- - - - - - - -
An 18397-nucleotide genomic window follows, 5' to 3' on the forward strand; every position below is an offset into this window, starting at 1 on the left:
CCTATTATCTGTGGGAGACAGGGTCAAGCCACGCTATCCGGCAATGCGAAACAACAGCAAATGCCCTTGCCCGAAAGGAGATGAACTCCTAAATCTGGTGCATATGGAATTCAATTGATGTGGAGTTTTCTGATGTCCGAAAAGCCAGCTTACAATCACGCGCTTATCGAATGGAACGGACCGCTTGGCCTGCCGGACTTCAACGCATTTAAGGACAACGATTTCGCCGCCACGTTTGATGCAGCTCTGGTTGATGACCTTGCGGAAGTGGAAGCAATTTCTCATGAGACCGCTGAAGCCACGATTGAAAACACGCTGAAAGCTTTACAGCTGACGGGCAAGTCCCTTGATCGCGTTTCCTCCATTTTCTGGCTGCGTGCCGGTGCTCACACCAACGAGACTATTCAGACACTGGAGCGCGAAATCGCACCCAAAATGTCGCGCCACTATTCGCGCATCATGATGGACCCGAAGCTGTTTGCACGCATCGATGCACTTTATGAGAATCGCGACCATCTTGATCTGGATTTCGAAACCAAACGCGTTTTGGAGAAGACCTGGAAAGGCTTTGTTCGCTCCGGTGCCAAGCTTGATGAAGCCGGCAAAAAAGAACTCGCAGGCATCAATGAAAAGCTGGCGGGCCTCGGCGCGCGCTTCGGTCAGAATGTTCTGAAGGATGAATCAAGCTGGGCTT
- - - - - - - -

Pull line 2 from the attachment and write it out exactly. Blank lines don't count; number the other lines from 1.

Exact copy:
CCTATTATCTGTGGGAGACAGGGTCAAGCCACGCTATCCGGCAATGCGAAACAACAGCAAATGCCCTTGCCCGAAAGGAGATGAACTCCTAAATCTGGTGCATATGGAATTCAATTGATGTGGAGTTTTCTGATGTCCGAAAAGCCAGCTTACAATCACGCGCTTATCGAATGGAACGGACCGCTTGGCCTGCCGGACTTCAACGCATTTAAGGACAACGATTTCGCCGCCACGTTTGATGCAGCTCTGGTTGATGACCTTGCGGAAGTGGAAGCAATTTCTCATGAGACCGCTGAAGCCACGATTGAAAACACGCTGAAAGCTTTACAGCTGACGGGCAAGTCCCTTGATCGCGTTTCCTCCATTTTCTGGCTGCGTGCCGGTGCTCACACCAACGAGACTATTCAGACACTGGAGCGCGAAATCGCACCCAAAATGTCGCGCCACTATTCGCGCATCATGATGGACCCGAAGCTGTTTGCACGCATCGATGCACTTTATGAGAATCGCGACCATCTTGATCTGGATTTCGAAACCAAACGCGTTTTGGAGAAGACCTGGAAAGGCTTTGTTCGCTCCGGTGCCAAGCTTGATGAAGCCGGCAAAAAAGAACTCGCAGGCATCAATGAAAAGCTGGCGGGCCTCGGCGCGCGCTTCGGTCAGAATGTTCTGAAGGATGAATCAAGCTGGGCTT